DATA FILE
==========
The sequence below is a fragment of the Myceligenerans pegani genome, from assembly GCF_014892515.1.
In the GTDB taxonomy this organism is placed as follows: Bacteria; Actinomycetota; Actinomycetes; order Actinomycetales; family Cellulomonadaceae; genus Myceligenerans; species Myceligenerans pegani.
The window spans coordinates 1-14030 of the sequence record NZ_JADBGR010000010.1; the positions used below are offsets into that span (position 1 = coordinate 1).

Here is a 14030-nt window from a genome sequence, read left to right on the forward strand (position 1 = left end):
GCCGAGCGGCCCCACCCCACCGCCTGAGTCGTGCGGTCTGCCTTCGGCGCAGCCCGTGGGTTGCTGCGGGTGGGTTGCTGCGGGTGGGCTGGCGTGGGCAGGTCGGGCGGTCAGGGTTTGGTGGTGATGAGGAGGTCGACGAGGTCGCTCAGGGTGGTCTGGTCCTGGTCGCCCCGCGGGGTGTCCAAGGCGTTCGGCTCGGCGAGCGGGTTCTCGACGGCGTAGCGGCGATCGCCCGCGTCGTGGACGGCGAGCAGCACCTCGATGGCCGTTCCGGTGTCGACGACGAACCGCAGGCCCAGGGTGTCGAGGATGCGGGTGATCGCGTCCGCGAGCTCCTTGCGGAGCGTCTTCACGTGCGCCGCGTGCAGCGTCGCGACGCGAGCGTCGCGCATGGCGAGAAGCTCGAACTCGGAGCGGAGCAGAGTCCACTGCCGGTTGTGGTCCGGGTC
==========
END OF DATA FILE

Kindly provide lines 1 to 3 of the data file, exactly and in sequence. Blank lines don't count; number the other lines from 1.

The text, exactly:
The sequence below is a fragment of the Myceligenerans pegani genome, from assembly GCF_014892515.1.
In the GTDB taxonomy this organism is placed as follows: Bacteria; Actinomycetota; Actinomycetes; order Actinomycetales; family Cellulomonadaceae; genus Myceligenerans; species Myceligenerans pegani.
The window spans coordinates 1-14030 of the sequence record NZ_JADBGR010000010.1; the positions used below are offsets into that span (position 1 = coordinate 1).